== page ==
What Is Asana?

By Kacey Kroh, Abshier House, Abshier House

Asana is an online community created in 2008 by Dustin Moskovitz, the co-founder of Facebook. He decided to part ways with the social network giant and created an online community of his very own. Asana was created with teamwork set as its basis. Asana takes the teamwork concept even further boasting that everything team related can be done within the web or mobile application, eliminating the need for email.


Source: asana.com

Since email has become a necessity in most everyone’s everyday life, adding a bunch of extra material to the mix only makes things more hectic and complicated. To have the capability to collaborate with co-workers, classmates, and other teams or groups more easily is the entire concept behind the creation of Asana.

Keep in mind that Asana is free to teams that have 15 or fewer members. Larger teams or enterprise situations require a software license that varies in price, depending on the number of members you want to include in your group.

How Asana can eliminate email

Since Moskovitz has laid claim to eliminating the need for email by using Asana, you may be asking yourself how this is even possible. The following list describes ways in which Asana can eliminate excess email or work-related email altogether.

  • Attachments: Attachments allow you to escape the need for uploading files to an email server and sending them to the appropriate contacts. Instead, you will be able to add attachments to a specific project, and all people included in the project will be able to access and edit the attachments as needed.

  • Discussions: Discussions allow teams to contact each other with questions and answers without the need for long email threads. Allowing discussions that can be attached to specific projects enables you to find a specific response more quickly and with ease. No more digging through long email threads to find the information you need ASAP!

  • Projects: Projects allow you to organize and distribute content within your team. Here you will be able to “clump” together pertinent information so that all team members are on the same page with what work needs to be done. You will be able to access and follow attachments, discussions, statuses, and tasks that are related to the specific project you have been assigned.

  • Statuses: Statuses allow all team members to see the status of a project and who is currently at the helm. Knowing who is working on any given project at any given time allows you to contact the correct person or people responsible without sending out bulk or mass emails to the entire organization.

  • Tasks: Tasks allow you to break down your work into individual pieces. When completing a task you would check it off your list, the list is then updated within the team’s page, and everyone onboard will know the task has been completed. No more confusion and extra emails asking if you had completed the task yet or not.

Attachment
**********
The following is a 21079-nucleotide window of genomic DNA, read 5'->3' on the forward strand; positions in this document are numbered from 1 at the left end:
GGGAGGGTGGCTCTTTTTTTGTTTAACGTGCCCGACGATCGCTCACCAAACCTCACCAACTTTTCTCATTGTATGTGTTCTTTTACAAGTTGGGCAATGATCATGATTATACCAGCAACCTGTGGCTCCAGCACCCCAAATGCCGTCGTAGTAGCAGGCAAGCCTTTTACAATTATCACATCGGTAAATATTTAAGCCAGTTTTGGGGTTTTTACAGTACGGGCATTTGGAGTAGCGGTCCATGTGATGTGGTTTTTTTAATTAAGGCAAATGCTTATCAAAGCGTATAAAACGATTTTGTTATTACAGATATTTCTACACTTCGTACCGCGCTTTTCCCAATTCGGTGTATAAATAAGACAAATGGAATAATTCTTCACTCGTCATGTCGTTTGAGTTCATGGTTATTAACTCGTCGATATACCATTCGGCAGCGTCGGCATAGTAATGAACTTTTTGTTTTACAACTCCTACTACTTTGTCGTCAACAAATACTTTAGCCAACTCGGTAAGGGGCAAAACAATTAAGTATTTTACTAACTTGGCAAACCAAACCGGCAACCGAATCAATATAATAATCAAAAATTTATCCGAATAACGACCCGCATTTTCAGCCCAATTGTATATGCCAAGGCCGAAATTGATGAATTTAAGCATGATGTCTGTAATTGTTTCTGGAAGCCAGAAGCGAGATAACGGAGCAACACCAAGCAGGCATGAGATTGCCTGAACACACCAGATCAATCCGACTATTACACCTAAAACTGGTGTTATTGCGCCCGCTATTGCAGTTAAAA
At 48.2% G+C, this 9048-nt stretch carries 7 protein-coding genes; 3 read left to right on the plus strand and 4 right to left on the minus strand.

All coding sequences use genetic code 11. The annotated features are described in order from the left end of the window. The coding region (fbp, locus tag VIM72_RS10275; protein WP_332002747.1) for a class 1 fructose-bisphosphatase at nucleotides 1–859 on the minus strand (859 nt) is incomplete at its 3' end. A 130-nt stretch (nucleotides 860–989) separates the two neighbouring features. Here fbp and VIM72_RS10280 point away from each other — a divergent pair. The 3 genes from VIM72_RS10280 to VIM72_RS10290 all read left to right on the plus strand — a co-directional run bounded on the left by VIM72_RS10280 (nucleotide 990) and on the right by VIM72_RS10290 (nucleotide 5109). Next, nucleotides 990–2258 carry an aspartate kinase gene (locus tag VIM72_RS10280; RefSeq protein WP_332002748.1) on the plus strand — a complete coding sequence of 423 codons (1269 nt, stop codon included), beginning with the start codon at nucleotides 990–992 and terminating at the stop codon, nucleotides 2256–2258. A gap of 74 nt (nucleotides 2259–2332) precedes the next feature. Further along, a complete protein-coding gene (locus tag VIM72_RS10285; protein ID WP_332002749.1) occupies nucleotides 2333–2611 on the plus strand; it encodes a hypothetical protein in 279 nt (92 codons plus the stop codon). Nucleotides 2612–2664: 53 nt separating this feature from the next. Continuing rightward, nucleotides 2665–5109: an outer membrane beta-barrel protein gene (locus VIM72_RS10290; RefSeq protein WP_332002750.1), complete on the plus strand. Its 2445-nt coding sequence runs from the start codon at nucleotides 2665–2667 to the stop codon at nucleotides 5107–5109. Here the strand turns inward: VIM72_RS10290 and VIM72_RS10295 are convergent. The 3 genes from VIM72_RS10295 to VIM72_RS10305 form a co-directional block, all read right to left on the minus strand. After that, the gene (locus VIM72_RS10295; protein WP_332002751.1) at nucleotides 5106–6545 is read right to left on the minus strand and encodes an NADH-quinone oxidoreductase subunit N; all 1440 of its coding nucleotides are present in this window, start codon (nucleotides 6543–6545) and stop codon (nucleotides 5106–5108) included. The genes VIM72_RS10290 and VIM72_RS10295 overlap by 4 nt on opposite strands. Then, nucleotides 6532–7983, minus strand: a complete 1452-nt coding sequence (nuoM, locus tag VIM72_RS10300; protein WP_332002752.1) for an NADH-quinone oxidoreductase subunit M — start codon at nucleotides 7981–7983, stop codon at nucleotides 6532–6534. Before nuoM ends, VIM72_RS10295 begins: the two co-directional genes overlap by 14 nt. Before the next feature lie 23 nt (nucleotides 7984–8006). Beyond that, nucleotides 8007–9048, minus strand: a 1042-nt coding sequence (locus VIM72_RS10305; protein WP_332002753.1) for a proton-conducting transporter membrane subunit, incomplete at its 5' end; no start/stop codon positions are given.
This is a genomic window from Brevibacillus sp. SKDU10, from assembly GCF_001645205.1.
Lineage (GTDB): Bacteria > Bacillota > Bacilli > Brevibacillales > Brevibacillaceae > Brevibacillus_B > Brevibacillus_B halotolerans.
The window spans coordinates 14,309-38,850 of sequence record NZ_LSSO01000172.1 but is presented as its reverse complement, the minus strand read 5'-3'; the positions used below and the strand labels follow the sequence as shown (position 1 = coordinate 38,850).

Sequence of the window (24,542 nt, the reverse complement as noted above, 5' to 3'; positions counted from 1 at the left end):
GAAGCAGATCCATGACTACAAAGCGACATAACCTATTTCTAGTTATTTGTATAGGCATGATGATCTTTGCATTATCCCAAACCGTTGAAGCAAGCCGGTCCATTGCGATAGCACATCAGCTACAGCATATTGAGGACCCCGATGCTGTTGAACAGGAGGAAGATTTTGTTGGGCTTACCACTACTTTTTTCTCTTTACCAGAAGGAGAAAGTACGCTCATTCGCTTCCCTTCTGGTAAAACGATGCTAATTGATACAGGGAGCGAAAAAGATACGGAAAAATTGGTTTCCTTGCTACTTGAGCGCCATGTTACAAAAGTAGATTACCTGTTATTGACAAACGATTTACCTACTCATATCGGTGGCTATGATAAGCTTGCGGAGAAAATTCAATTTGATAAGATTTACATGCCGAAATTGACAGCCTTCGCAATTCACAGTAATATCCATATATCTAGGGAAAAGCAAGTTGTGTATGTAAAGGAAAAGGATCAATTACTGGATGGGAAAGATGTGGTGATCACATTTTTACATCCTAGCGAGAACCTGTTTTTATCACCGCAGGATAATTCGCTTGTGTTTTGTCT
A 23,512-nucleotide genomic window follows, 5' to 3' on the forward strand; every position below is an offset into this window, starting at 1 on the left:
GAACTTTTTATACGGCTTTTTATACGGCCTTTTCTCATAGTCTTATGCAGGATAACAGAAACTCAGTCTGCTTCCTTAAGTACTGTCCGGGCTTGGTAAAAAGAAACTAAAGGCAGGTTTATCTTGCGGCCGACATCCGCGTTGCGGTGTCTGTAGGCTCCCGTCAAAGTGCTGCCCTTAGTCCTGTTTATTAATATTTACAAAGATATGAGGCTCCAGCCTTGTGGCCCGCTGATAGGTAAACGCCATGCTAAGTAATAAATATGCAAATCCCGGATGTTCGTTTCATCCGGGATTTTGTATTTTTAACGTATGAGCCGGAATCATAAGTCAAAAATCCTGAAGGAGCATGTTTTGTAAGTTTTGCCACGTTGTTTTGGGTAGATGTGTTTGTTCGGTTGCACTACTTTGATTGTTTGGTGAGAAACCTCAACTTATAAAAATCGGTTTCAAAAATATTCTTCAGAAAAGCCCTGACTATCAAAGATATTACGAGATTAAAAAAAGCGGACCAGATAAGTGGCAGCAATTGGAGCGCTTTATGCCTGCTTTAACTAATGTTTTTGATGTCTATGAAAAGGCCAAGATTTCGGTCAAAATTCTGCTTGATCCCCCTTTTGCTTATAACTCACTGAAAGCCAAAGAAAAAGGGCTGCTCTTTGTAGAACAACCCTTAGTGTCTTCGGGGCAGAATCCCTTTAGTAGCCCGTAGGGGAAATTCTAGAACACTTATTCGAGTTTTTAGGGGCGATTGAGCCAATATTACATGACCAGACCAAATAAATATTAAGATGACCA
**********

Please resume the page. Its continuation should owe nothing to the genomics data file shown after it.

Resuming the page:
The only way Asana can truly eliminate the need for team or work email is if every team member uses the Asana web or mobile application regularly.

Why use Asana?

Since Asana is a task-management application developed for a more effective use of collaboration within an organization, many types of organizations may find this application quite useful.

For example, in the freelance writing industry there is an author, editor, and publisher.

  1. The publisher would contact the author and editor regarding new work that needs done. (2 emails)

  2. The author then would contact the publisher and his or her editor regarding whether or not she wants to take the work. (2 emails)

  3. If the author takes the work, the assignment is then sent to the editor in the form of a second draft. (1 email)

  4. The editor then sends the draft back to the author to “OK” the revisions. (1 email)

  5. The author looks over the edited work and makes any changes as needed and sends back a third draft to her editor. (1 email)

  6. The editor then approves the changes and makes any final corrections before submitting the final work to the publisher. (1–2 emails)

  7. If the publisher approves of the work done, then the author is contacted regarding payment of work completed. (1 email)

That’s a total of 10 or so emails for one individual assignment. If the assignment were to include separate parts, or multiple assignments within the same project, the email count would increase exponentially.

In this particular case, if the authors, editors, and publisher were to connect as a team on Asana, the need for email would be eliminated completely.

  1. The publisher would post new assignments in the form of a project on the Asana app, and the authors and editors then can take on or follow the status of each project.

  2. When the author takes on a project she can create a list of tasks within the project and upload related attachments.

  3. The editor then accesses the uploaded content, provides feedback, and make changes right within the Asana application.

  4. The author provideher feedback to what changes the editor made.

  5. All while this collaboration is taking place between the author and editor, the publisher is able to follow along and provide any additional support as needed; completing the project without sending a single email.

Asana is also useful to other collaborative team situations such as software development teams, teacher and student groups, government offices, as well as many others.

If you do any type of collaboration within a team or group and its members total less than 15 people, then sign up and give Asana a try; it’s free! If you are part of a much larger team or organization, try creating a small group first to see how Asana will work for you and your team. If you find it is a useful bit of web-based software, then see whether your company or organization is willing to pay for a version that allows more team members.